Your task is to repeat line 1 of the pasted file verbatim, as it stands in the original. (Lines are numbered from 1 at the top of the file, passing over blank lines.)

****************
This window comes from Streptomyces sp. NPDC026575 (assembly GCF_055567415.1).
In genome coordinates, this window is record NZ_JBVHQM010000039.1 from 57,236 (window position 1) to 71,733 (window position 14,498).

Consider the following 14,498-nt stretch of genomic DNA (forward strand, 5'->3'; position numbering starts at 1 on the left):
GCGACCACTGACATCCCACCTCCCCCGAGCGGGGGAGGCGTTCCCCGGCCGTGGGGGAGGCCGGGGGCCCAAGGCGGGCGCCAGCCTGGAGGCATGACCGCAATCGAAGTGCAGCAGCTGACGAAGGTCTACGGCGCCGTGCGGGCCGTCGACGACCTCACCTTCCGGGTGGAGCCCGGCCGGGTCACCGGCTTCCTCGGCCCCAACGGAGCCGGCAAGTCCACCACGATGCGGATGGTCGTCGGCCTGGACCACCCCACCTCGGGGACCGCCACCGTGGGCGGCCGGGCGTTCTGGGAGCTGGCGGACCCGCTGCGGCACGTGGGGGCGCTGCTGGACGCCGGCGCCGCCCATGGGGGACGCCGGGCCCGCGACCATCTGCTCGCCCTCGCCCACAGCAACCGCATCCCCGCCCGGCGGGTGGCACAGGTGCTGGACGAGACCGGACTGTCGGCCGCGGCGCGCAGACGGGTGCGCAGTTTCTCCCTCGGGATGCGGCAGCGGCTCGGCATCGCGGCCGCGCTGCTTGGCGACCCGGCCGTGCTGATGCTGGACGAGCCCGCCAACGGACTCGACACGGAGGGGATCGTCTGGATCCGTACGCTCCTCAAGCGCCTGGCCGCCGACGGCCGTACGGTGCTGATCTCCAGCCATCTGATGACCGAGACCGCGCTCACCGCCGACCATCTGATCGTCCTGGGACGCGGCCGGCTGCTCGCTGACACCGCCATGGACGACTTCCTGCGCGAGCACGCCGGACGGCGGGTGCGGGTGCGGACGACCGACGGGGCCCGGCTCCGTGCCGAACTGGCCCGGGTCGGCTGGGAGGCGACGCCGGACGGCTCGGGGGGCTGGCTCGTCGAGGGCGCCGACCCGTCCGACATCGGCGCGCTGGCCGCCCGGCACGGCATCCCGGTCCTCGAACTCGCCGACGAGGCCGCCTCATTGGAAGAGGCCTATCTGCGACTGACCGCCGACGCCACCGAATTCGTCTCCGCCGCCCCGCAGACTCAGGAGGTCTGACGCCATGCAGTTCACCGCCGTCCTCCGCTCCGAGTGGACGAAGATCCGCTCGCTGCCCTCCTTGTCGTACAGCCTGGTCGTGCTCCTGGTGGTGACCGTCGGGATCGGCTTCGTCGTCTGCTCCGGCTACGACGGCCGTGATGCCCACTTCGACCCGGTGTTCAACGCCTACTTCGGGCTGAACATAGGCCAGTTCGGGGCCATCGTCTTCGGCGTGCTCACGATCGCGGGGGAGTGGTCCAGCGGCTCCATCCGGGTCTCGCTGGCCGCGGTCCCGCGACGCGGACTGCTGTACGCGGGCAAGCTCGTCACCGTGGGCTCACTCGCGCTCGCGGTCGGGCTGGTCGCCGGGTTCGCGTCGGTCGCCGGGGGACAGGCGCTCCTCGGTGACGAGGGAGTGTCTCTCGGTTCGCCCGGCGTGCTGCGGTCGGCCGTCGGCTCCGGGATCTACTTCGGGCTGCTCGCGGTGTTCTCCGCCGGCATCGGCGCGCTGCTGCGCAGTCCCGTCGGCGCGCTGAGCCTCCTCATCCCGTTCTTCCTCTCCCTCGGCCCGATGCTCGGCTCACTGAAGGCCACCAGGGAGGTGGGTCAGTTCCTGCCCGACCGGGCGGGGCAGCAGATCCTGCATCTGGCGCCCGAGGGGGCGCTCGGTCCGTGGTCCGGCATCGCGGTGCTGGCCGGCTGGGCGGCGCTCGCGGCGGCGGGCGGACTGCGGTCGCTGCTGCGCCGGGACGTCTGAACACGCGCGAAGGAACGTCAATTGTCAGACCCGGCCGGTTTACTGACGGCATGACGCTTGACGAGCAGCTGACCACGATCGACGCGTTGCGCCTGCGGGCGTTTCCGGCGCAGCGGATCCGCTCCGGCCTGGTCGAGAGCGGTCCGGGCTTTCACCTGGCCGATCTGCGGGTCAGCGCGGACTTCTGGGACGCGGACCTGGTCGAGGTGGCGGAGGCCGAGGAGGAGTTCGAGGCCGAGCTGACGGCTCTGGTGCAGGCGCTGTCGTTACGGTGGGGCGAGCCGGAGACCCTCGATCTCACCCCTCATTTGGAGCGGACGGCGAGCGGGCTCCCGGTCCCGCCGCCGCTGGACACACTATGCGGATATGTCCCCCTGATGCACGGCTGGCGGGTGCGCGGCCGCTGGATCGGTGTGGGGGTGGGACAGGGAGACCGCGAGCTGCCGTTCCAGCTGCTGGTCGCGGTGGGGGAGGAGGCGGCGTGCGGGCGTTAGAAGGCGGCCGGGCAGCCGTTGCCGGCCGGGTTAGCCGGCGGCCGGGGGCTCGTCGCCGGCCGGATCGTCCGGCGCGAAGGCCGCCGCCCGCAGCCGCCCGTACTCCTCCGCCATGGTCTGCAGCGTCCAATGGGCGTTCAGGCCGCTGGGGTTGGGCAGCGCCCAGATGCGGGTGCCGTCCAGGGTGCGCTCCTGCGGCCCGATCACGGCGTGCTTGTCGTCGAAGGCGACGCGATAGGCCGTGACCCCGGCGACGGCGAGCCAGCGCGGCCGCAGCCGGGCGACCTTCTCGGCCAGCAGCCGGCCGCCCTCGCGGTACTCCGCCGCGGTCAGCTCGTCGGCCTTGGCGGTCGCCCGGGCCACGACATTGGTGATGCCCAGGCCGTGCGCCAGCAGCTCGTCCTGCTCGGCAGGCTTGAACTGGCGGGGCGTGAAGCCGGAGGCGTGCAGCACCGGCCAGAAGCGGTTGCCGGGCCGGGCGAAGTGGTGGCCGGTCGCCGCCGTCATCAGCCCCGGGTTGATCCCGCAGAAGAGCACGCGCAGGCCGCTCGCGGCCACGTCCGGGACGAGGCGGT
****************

This window comes from Streptomyces sp. NPDC026575 (assembly GCF_055567415.1).